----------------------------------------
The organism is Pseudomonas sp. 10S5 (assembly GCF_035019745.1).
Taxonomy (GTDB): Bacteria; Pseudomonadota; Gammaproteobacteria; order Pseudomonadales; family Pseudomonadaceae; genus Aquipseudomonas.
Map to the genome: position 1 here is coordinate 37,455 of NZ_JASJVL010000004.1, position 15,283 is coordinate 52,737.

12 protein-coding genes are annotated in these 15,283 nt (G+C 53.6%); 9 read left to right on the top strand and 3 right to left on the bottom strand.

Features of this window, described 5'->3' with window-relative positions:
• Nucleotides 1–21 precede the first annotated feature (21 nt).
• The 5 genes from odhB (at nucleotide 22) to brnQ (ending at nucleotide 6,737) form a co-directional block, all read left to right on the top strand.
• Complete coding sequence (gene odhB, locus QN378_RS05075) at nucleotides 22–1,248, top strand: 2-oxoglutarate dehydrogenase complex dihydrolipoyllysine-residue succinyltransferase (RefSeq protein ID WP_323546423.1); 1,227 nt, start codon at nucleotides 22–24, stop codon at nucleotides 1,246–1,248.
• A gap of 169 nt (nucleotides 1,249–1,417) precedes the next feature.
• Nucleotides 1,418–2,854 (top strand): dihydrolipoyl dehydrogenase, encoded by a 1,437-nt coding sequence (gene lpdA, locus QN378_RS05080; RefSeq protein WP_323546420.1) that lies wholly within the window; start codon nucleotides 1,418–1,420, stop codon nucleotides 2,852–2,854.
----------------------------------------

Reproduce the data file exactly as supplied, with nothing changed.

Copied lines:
The organism is Pseudomonas sp. 10S5 (assembly GCF_035019745.1).
Taxonomy (GTDB): Bacteria; Pseudomonadota; Gammaproteobacteria; order Pseudomonadales; family Pseudomonadaceae; genus Aquipseudomonas.
Map to the genome: position 1 here is coordinate 37,455 of NZ_JASJVL010000004.1, position 15,283 is coordinate 52,737.

12 protein-coding genes are annotated in these 15,283 nt (G+C 53.6%); 9 read left to right on the top strand and 3 right to left on the bottom strand.

Features of this window, described 5'->3' with window-relative positions:
• Nucleotides 1–21 precede the first annotated feature (21 nt).
• The 5 genes from odhB (at nucleotide 22) to brnQ (ending at nucleotide 6,737) form a co-directional block, all read left to right on the top strand.
• Complete coding sequence (gene odhB, locus QN378_RS05075) at nucleotides 22–1,248, top strand: 2-oxoglutarate dehydrogenase complex dihydrolipoyllysine-residue succinyltransferase (RefSeq protein ID WP_323546423.1); 1,227 nt, start codon at nucleotides 22–24, stop codon at nucleotides 1,246–1,248.
• A gap of 169 nt (nucleotides 1,249–1,417) precedes the next feature.
• Nucleotides 1,418–2,854 (top strand): dihydrolipoyl dehydrogenase, encoded by a 1,437-nt coding sequence (gene lpdA, locus QN378_RS05080; RefSeq protein WP_323546420.1) that lies wholly within the window; start codon nucleotides 1,418–1,420, stop codon nucleotides 2,852–2,854.